Bob is an absolute fanatic about Guest Experiences, growing up watching his father serve customers at the gas station he built and operated for 44 years. Bob is continually connecting with corporate leaders in the customer experience world, learning and then translating practices for ChurchWorld. He writes, speaks, and consults on the topic frequently. Best of all, he is a front-line practitioner at Elevation Church, serving in various roles at the Uptown and Lake Norman Campuses. Vocationally, Bob has a dual role at Auxano, a clarity first consulting firm serving the church. As Vision Room Curator and Digital Engagement Leader he researches, edits, writes and publishes online content. As Guest Experience Navigator, he leverages his passion, providing Guest Perspective Evaluations and Guest Experience Blueprints. Bob and his wife Anita have been married for 38 years. They have 4 children, 2 daughters-in-law, 1 son-in-law, and 4 grandchildren.

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comment_post_ID); ?> I am a senior citizen who has lived in many areas of the US, the farthest south being Virginia DC area. There are several church plants in the area--some failed, some doing well. One of the sadist failures was a plant in NW Washington near a large Presbyterian Church (I had been an elder in the church, so I knew the area) where changes in church doctrine was driving many away from the PCUSA churches. There were many mature Christians who lived in the area who were very willing to participate and give generously to the church. Its failure was a loss. The pastor and his wife lived in a VA suburb, wanted something that would appeal to their tastes, which included "praise music". There was a professional piano teacher and several people who had sung in choirs in the area. Their suggestions were completely ignored. Forget that there was joyous participation in singing hymns and silence by many for the praise music. The experienced church leaders that were attending were expected to seek the wisdom of the pastor who did not live in the area rather than have any role in leadership. There is another church plant in Northern Virginia that seems to be going the same way. My take: the pastors should get past their high-school and college days culture and get to know and appreciate the people of the community. Do not try to reproduce Intervarsity or Campus Crusade. Hymns are not a sin and "uneducated" (never graduated from college) should not be ignored as uninformed or stupid. People who have served in and/or live in the area are needed in leadership and not just to serve coffee and give. We all need to pray together and serve God in the community in which there is to be a plant. Glenna Hendricks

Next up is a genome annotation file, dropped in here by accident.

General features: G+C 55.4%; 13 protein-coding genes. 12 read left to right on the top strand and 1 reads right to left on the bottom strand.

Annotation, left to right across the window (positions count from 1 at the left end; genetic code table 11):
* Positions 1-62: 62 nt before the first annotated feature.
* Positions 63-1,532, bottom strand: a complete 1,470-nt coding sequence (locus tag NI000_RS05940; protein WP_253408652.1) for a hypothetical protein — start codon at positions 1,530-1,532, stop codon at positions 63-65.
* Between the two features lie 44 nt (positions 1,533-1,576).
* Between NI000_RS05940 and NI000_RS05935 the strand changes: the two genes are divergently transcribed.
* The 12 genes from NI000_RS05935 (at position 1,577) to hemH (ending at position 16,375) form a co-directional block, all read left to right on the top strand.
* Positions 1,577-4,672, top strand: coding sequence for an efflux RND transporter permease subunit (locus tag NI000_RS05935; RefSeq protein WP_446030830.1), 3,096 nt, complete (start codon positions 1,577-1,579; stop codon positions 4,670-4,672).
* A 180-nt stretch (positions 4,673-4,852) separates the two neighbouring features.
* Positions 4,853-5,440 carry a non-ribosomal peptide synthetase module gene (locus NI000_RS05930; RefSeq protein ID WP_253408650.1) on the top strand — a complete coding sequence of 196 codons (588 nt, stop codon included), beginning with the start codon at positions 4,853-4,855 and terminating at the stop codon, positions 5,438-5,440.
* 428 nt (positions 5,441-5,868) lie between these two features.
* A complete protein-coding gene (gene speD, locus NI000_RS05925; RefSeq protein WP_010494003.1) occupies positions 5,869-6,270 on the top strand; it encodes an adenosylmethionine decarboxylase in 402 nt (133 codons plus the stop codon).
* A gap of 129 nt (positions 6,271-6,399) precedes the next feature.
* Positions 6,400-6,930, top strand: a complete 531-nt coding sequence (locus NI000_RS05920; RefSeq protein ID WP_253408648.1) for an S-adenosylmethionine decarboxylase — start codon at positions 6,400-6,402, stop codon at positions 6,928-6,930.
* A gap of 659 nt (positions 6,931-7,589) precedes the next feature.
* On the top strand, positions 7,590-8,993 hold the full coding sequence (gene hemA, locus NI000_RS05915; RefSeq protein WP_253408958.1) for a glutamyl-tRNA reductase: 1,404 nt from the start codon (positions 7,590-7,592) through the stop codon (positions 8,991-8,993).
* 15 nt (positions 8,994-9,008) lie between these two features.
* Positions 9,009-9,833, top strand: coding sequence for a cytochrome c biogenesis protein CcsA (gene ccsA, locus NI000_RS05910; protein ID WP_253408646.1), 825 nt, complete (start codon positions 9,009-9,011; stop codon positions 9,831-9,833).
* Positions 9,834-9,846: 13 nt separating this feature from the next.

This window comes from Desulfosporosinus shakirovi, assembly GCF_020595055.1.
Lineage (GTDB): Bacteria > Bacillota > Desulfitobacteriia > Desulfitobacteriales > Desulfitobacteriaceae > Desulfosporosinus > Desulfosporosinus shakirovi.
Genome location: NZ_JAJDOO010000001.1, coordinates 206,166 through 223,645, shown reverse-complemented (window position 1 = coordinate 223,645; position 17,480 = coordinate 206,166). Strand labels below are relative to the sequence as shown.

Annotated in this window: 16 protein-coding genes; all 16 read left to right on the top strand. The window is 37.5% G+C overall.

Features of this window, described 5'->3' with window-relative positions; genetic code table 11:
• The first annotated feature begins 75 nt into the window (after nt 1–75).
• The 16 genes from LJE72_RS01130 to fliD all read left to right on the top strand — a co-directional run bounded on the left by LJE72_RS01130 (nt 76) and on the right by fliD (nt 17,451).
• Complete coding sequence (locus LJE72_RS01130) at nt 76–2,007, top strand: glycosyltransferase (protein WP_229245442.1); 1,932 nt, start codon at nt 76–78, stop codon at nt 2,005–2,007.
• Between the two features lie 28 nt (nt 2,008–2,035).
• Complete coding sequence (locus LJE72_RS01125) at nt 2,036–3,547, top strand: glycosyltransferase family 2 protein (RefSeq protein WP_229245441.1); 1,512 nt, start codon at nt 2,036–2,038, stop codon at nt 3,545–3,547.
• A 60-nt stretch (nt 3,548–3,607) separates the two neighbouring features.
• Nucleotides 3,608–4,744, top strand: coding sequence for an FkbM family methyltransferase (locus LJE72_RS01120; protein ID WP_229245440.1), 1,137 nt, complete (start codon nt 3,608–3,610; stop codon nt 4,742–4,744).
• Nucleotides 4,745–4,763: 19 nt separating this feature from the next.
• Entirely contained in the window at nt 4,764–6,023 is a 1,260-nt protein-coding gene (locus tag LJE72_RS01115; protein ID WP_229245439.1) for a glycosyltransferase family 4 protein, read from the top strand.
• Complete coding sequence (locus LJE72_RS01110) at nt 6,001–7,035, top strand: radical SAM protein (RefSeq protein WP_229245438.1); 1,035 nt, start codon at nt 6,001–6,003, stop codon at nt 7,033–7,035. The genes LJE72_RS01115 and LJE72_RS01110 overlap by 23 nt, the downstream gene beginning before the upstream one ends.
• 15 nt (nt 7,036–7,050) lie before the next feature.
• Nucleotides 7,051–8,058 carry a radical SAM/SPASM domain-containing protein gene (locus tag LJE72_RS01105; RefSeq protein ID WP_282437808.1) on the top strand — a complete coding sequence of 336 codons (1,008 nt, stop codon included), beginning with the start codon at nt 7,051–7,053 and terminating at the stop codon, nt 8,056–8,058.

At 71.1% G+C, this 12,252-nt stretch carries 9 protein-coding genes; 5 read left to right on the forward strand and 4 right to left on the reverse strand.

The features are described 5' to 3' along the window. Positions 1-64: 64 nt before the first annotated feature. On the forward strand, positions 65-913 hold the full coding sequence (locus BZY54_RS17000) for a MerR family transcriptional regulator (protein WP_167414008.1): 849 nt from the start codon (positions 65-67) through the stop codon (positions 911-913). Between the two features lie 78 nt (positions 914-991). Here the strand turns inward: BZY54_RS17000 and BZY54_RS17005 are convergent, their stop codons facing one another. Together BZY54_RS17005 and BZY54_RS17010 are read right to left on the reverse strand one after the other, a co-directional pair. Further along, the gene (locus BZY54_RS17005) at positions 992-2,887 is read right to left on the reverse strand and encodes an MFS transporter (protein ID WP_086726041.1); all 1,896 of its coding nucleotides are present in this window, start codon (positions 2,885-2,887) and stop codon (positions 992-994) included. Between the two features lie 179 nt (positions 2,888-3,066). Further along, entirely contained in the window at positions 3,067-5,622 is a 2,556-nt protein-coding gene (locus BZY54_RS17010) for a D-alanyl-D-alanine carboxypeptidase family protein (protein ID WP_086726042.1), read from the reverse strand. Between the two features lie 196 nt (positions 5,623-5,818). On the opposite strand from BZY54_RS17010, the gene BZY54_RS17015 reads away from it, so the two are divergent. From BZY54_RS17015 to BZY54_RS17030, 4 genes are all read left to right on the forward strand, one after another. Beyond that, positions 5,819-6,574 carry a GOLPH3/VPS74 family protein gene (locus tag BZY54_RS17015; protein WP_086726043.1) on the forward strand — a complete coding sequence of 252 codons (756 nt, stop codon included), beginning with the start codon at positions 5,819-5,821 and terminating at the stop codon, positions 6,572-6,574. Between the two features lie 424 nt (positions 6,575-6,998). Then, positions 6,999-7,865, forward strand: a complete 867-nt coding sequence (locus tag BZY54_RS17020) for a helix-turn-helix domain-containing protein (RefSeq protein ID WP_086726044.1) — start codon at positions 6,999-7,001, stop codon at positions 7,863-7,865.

— Glenna Hendricks
 
comment_post_ID); ?> I like it Mac and do agree with your opinions on the matter. Thanks much
 
— winston
 
comment_post_ID); ?> In this era, we have the opportunity of professional church staff today who utilize their gifting to shape the image and atmosphere of the church organization. But the 100% real impact on the church visitors is genuine evidence of changed lives by the gospel and the active growing discipleship (just as it was in the first century church). One demonstration is financially rich believers ministering equally together with poor believers (how odd, and incredibly miraculous; all humble and bow at the foot of the cross.). It is the awesome contrast of church members vocations, race, gender, age, maturity, gifting, humility that demonstrates to visitors "there is a Spirit in the place". That first-time guest list of 10 are "physical excuses", not spiritual excuses. Those don't tell the story. The condition of facilities and publicly greeting people have zero to do with it. The power of God in and through believers lives dedicated to impact other people with their relationship bridge-building of acceptance of the lost around them. Empowered believers are infectious, loving, helpful, giving, self-less, dynamic, compelling, bold, Christ-filled. As I have been in many church settings domestically and internationally, the facilities can be poor, and yet the fellowship can still be rich. We need to operate with first church humility. People come to Christ on His terms, not on our human abilities of hospitality. A huge catastrophe in a community, disaster relief brings lots of people into churches – many come to the church in those terrible conditions no matter the physical condition of the local church. Off the condition of facility, and onto the condition of God's people (living stones).... and everything else will grow.... and the other physical issues will be corrected by the staff.
 
— Russ Wright